Light bulbs went off when I finally understood that I was using food to SELF-SOOTHE!
I had always thought (and been told by others) that if I were really serious about reducing my compulsive overeating I just needed to exert more willpower and hyper-vigilance. But that advice always left me feeling confused and very frustrated (even angry) because I was hyper-vigilant in other aspects of my life. I could actually be quite effective when I decided to be.
So, why couldn’t I apply my already developed self-determination skills to this issue and just stop overeating?
What was I missing?
I know now.
I was missing the ability to step out of my every day thoughts, and feelings, and responsibilities, big and small, and just see them without feeling I had to run from them. Unconsciously, I had developed this habit. Any time I wanted to avoid being present, I’d spontaneously have a food thought and begin to make a plan to get something to eat. Without realizing it, often, I was using food thoughts to go mindless, to distract, dissociate, avoid anything or everything I was having trouble tolerating in that moment in time.
If I didn’t want to start a difficult task or think about something that happened at work, I found myself heading for the bowl of M&Ms on my co-worker’s desk. When I didn’t feel like doing the laundry and/or returning a call to my mother, I’d head to the pantry for a little escape.
Wow! Without even realizing it, I had developed a deeply effective habit. I was turning to thoughts of food, and to mindless eating, anytime I wanted to protect myself from being mindful. This was my way to NOT feel. This had become my only way to self-soothe.
Back in my binge eating days, there was no space between an uncomfortable thought and me heading toward food.
“Between stimulus and response there is a space. In that space is our power to choose our response. In our response lies our growth and our freedom.”
~Viktor E. Frankl, MD, Psychiatrist and Holocaust Survivor
I have learned how to create that “space”, how to step out of the chaos in my mind and to quiet the “food noise” (as one of my clients described it). I have become more aware, mindful of my thoughts and feelings, as well as of the body sensations that alert me to moments when I’m starting to feel anxious, or fearful, or lonely…or feel any feeling that habitually used to send me out for a milk shake.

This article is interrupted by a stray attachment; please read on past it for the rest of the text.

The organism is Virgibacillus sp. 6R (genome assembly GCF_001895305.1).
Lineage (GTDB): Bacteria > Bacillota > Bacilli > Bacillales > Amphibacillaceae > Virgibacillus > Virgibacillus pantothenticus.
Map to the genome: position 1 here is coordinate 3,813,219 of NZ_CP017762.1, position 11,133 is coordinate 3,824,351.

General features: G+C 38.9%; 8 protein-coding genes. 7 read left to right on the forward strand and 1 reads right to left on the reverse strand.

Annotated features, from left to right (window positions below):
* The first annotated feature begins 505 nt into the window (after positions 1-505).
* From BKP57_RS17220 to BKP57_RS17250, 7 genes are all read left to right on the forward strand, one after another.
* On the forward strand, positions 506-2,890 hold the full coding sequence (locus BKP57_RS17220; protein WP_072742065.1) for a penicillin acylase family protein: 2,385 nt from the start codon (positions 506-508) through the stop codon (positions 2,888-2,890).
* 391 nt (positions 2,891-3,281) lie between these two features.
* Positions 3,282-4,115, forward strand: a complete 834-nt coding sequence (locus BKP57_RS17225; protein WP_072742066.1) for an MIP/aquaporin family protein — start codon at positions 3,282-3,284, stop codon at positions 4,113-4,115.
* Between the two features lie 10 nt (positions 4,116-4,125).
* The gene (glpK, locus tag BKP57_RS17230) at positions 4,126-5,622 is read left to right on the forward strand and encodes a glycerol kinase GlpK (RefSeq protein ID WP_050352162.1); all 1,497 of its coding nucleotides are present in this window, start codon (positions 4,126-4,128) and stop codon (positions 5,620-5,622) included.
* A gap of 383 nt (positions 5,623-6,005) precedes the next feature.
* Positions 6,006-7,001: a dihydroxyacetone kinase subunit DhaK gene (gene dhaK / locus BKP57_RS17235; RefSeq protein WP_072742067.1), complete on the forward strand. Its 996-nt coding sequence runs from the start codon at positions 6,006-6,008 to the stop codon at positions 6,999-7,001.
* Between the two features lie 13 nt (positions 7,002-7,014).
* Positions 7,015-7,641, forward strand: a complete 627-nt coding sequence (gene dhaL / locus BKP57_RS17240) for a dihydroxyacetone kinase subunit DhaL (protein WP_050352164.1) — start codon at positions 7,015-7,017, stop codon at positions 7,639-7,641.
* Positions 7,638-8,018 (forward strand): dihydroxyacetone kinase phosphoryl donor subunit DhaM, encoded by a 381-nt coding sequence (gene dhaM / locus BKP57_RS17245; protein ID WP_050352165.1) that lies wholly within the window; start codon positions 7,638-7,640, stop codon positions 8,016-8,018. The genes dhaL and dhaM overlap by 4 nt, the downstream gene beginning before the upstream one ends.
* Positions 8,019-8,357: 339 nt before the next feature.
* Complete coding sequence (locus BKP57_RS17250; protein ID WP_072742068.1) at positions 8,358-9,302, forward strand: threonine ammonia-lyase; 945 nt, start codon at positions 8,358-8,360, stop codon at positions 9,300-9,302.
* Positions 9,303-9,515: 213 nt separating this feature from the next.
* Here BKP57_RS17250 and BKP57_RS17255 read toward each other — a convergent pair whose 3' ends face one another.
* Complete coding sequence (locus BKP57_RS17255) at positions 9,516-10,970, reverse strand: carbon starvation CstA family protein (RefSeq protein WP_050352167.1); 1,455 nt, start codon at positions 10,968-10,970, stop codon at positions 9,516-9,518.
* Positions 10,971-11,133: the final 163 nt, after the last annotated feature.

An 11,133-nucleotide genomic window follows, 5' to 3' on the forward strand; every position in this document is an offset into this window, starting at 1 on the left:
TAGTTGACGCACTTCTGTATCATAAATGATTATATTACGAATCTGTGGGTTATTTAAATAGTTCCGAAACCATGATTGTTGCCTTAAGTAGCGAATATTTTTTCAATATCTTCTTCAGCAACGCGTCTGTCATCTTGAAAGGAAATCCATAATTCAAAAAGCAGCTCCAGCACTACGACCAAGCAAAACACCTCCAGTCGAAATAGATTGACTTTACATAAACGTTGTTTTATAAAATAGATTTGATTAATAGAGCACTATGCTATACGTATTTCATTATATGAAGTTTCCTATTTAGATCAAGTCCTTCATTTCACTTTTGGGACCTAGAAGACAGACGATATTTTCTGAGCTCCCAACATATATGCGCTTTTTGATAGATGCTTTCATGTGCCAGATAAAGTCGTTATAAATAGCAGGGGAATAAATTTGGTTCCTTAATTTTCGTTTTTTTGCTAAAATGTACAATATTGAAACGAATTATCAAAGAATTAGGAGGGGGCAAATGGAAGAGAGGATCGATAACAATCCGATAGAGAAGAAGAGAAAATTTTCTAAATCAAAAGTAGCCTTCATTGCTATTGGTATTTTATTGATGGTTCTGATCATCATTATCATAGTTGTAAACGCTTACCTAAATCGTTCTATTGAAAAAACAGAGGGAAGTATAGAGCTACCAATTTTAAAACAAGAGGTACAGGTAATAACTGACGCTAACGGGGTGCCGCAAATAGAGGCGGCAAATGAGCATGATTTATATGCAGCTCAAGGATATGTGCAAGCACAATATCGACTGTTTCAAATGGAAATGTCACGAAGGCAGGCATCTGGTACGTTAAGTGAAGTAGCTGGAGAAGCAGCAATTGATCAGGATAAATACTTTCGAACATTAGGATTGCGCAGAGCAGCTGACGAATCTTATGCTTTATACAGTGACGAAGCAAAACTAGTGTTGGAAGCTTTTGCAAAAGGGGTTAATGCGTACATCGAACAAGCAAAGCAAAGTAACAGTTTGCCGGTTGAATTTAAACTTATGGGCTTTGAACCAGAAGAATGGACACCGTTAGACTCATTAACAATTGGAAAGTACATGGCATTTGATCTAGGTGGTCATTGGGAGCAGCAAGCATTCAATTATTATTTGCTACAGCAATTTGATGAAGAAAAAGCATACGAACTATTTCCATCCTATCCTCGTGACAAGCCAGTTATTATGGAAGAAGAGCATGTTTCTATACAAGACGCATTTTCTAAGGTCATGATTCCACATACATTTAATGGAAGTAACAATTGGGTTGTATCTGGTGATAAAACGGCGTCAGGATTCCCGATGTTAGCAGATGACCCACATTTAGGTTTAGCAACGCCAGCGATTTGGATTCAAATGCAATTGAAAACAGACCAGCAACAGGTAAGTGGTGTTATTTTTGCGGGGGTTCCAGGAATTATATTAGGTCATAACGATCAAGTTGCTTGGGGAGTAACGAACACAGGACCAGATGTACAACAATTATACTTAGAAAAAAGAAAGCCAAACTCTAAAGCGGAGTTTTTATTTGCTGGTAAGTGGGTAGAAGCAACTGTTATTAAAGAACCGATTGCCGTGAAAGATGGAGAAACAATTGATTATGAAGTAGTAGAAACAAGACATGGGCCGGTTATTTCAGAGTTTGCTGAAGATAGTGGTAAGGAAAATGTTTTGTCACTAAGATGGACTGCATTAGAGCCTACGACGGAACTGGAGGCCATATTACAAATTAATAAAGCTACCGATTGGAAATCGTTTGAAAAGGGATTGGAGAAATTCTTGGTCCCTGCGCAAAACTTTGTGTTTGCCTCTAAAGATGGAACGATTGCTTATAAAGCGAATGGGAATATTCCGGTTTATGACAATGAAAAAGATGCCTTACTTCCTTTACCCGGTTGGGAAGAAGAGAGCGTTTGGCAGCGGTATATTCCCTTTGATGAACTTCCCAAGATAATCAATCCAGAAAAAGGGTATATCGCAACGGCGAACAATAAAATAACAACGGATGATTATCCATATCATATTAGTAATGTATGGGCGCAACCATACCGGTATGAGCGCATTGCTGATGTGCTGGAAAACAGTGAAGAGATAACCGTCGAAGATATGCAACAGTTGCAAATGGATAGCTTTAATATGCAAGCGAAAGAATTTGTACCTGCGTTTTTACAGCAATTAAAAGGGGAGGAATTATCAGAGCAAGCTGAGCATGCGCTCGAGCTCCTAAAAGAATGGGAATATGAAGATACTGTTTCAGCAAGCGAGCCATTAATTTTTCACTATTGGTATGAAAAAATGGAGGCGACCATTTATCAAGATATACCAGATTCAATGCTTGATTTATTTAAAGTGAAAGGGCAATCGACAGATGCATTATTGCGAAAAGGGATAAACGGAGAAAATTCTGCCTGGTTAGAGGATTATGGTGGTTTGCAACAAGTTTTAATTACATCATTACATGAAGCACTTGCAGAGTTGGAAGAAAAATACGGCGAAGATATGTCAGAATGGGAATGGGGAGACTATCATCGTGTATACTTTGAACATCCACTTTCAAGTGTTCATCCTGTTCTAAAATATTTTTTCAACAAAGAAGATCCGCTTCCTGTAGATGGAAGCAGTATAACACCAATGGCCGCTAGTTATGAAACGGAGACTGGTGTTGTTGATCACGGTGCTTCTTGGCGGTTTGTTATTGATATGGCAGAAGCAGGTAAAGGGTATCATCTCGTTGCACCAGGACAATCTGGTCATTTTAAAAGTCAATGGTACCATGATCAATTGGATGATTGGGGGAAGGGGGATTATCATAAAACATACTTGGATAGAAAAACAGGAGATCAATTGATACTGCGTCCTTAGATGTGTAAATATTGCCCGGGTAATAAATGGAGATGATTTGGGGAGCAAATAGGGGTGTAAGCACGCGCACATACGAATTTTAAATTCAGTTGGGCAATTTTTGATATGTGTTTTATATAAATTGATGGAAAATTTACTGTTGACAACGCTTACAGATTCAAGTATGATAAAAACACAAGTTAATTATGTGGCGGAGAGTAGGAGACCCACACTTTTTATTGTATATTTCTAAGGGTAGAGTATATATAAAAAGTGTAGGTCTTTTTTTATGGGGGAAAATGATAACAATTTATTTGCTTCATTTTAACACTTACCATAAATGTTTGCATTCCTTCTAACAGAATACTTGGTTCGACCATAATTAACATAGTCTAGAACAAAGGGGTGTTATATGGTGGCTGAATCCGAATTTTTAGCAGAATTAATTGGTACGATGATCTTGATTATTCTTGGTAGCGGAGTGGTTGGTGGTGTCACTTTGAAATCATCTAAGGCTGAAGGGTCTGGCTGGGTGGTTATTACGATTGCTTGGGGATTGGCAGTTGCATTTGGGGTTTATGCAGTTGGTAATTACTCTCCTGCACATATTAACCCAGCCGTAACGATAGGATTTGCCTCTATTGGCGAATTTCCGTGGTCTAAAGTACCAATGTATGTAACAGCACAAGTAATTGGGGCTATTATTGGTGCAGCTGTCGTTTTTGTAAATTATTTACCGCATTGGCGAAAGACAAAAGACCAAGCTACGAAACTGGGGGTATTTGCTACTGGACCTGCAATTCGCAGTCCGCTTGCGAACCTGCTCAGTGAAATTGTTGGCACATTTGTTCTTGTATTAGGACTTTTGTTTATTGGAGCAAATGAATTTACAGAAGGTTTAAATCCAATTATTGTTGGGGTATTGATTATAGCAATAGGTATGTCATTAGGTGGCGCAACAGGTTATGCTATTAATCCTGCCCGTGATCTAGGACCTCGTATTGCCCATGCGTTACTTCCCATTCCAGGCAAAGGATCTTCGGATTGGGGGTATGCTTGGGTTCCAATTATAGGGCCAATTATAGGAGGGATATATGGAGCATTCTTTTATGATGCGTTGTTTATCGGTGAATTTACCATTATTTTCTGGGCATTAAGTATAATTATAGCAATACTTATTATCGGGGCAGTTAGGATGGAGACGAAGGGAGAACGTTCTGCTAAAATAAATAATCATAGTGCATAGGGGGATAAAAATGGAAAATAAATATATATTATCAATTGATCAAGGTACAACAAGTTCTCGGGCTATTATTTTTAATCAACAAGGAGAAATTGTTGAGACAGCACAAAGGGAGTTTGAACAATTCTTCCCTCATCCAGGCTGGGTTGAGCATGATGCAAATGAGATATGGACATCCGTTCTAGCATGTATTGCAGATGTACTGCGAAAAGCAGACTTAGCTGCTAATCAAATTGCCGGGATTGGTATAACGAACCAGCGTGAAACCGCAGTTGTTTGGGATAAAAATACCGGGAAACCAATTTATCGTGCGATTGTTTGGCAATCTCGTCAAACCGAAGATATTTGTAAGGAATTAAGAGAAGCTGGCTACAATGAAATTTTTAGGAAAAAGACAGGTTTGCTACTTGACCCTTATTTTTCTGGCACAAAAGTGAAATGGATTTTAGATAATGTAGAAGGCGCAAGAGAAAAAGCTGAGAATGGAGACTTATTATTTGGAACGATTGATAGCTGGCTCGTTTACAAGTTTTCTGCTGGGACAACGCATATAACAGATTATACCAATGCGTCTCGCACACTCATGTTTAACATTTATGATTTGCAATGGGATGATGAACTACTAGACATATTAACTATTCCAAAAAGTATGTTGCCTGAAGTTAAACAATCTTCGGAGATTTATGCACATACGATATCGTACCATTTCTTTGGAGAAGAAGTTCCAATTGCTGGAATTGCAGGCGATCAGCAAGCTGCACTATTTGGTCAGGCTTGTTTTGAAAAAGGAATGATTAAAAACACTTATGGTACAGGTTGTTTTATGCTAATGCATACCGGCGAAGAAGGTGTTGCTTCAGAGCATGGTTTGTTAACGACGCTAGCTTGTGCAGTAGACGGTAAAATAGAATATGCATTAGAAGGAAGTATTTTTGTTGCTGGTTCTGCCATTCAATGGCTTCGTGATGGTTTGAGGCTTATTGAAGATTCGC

Most importantly, I have learned I can recognize and tolerate feelings without having to numb out with food. I have grown confident and confident with my new emotional regulation tools. Therefore, I no longer fear allowing feelings to just happen. I now know feelings come and they pass. Today, I know feelings are just information I get to use to figure out what I want or need to do next. They do not have to overwhelm me or send me to food.
This is an exciting time! Neuroscience has given us a brand new understanding of what’s happening in the brain of an emotional eater, as well as tools to overcome emotional eating. We’re learning about how to reduce those “fight”, “flight” and “freeze” moments I used to fear. We now know how to clear old reactive programming from our non-conscious “bottom” brain, programming from past experiences that said, “It’s not safe“, “You must eat now“. Today, there are skills, even healthy daily routines a person can use to improves their sense of safety, in their body and in their environment. There are practices we can engage in every day that will make us more resilient when the emotional stuff in our lives hits the fan, as it is apt to do in everyone’s life.
If you want to learn more about these tools, skills, and daily practices, I’d love to tell you more. I talk about these breakthroughs in my latest Phone Seminar, “Food, You’re NOT the Boss of Me!”. It’s an opportunity to connect with me live…just listen and/or ask me anything you’d like. It’s FREE. Click here for the next dates and to register.